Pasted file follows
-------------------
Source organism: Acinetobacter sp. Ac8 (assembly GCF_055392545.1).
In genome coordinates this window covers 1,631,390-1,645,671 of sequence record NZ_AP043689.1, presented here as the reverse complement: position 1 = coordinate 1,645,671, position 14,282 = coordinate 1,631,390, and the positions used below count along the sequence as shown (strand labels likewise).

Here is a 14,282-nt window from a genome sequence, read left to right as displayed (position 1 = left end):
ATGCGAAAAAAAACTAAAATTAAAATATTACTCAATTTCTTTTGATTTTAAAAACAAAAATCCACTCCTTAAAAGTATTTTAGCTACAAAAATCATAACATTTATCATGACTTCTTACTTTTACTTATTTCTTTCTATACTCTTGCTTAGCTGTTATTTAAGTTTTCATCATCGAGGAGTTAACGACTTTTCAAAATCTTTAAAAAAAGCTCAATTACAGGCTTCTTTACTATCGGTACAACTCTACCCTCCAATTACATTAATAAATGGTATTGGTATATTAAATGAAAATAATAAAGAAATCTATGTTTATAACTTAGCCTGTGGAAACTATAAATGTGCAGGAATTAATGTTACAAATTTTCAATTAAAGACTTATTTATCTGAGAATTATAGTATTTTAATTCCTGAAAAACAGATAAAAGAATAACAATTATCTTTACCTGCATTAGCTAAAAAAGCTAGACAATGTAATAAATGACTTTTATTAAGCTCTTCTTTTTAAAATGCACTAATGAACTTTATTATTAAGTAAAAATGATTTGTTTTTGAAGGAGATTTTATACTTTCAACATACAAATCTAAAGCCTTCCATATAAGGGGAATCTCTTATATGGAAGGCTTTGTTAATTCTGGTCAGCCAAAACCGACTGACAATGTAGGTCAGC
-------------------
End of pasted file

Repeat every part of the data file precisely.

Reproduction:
Source organism: Acinetobacter sp. Ac8 (assembly GCF_055392545.1).
In genome coordinates this window covers 1,631,390-1,645,671 of sequence record NZ_AP043689.1, presented here as the reverse complement: position 1 = coordinate 1,645,671, position 14,282 = coordinate 1,631,390, and the positions used below count along the sequence as shown (strand labels likewise).

Here is a 14,282-nt window from a genome sequence, read left to right as displayed (position 1 = left end):
ATGCGAAAAAAAACTAAAATTAAAATATTACTCAATTTCTTTTGATTTTAAAAACAAAAATCCACTCCTTAAAAGTATTTTAGCTACAAAAATCATAACATTTATCATGACTTCTTACTTTTACTTATTTCTTTCTATACTCTTGCTTAGCTGTTATTTAAGTTTTCATCATCGAGGAGTTAACGACTTTTCAAAATCTTTAAAAAAAGCTCAATTACAGGCTTCTTTACTATCGGTACAACTCTACCCTCCAATTACATTAATAAATGGTATTGGTATATTAAATGAAAATAATAAAGAAATCTATGTTTATAACTTAGCCTGTGGAAACTATAAATGTGCAGGAATTAATGTTACAAATTTTCAATTAAAGACTTATTTATCTGAGAATTATAGTATTTTAATTCCTGAAAAACAGATAAAAGAATAACAATTATCTTTACCTGCATTAGCTAAAAAAGCTAGACAATGTAATAAATGACTTTTATTAAGCTCTTCTTTTTAAAATGCACTAATGAACTTTATTATTAAGTAAAAATGATTTGTTTTTGAAGGAGATTTTATACTTTCAACATACAAATCTAAAGCCTTCCATATAAGGGGAATCTCTTATATGGAAGGCTTTGTTAATTCTGGTCAGCCAAAACCGACTGACAATGTAGGTCAGC